Since the lapbooking classes are still ongoing, it is not appropriate to share how I do the lapbooks. You can see sample lapbooks from our From Tiny Acrons website though.

But I can point out that our lapbooking process is UNLIKE the ones that you typically see in many blogs or those free resources. And the way our lapbooks are done is not like scrapbooking. The key to effective teaching and hence learning lies in the kind of activities introduced, how they are introduced and taught and how the lessons are faciliated that made our lapbooking process effective.

Domesticgoddess said...

Joanie, I do cook and don't have a helper. Like I explained in my previous reply to your last comment on another blog post, I just find a little time here and there in my daily routine to do what is needed.

It also helps that I have been practising what I preach (i.e. the transdisciplinary thematic method) for a few years now and I know very clearly what kind of lessons I am going to plan, what types of resources I need without having to look for inspirations from other websites or blogs or books.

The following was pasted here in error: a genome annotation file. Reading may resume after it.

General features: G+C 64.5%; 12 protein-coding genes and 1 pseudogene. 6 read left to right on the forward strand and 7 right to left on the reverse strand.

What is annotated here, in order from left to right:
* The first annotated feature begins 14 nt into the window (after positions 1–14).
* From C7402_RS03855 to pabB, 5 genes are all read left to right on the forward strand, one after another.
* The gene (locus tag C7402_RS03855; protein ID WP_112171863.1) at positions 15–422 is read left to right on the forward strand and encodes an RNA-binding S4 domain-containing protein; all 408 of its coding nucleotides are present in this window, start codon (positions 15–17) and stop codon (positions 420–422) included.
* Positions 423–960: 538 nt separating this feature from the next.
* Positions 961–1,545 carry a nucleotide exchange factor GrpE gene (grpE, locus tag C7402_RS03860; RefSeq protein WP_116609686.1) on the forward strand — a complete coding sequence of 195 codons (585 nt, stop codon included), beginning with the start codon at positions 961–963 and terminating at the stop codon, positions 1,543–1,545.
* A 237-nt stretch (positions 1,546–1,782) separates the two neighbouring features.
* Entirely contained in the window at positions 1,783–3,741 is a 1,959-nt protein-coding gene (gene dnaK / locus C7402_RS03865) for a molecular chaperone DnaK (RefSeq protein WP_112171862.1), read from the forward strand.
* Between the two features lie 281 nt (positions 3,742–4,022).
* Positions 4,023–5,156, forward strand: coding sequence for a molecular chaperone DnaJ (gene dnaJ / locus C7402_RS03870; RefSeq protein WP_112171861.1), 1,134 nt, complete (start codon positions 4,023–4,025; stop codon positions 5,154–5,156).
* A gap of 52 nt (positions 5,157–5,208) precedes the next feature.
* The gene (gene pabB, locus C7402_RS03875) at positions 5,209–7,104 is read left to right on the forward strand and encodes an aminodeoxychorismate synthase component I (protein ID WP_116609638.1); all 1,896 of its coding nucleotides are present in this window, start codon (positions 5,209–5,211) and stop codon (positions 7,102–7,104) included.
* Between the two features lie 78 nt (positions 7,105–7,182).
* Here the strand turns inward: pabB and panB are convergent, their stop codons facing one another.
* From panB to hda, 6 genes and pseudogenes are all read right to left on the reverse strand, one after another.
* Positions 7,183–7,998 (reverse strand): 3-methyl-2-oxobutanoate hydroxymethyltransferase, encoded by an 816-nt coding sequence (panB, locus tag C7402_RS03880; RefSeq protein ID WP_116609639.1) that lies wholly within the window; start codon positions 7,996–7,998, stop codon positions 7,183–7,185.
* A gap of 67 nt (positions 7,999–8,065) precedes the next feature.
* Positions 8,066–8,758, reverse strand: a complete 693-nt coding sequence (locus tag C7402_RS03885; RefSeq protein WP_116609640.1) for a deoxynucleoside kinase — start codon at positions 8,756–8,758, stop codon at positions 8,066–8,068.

Very often, I ended up designing my own lesson materials because what is available on the NET are, more often than not, inadequate or simply not good enough, in my humble opinion, to deliver the kind of lessons I want to deliver, be it to my kids or students.

Anonymous said...

Hi, may i know where can i get those chinese words card? (In RED).

thanks!

Domesticgoddess said...

Anon, I got them a few years back at a book store in Suntec City. There are approx 100 cards with each set of readers. I haven't seen them anywhere else though.

Anonymous said...

Will you be having chinese lapbooking classes as well?

Joanie said...

Sorry haven't time to be following your blog. Wow I must say you are very good at organising your time. Do you have holiday classes for trial? Coz currently time is just so packed as a working mom to find time to bring them even for extra classes. Btw, is ur class venue opposite united square?

Anonymous said...

Hi,
May I know where you got those chinese books (which introduce words) from?

Thanks!

Domesticgoddess said...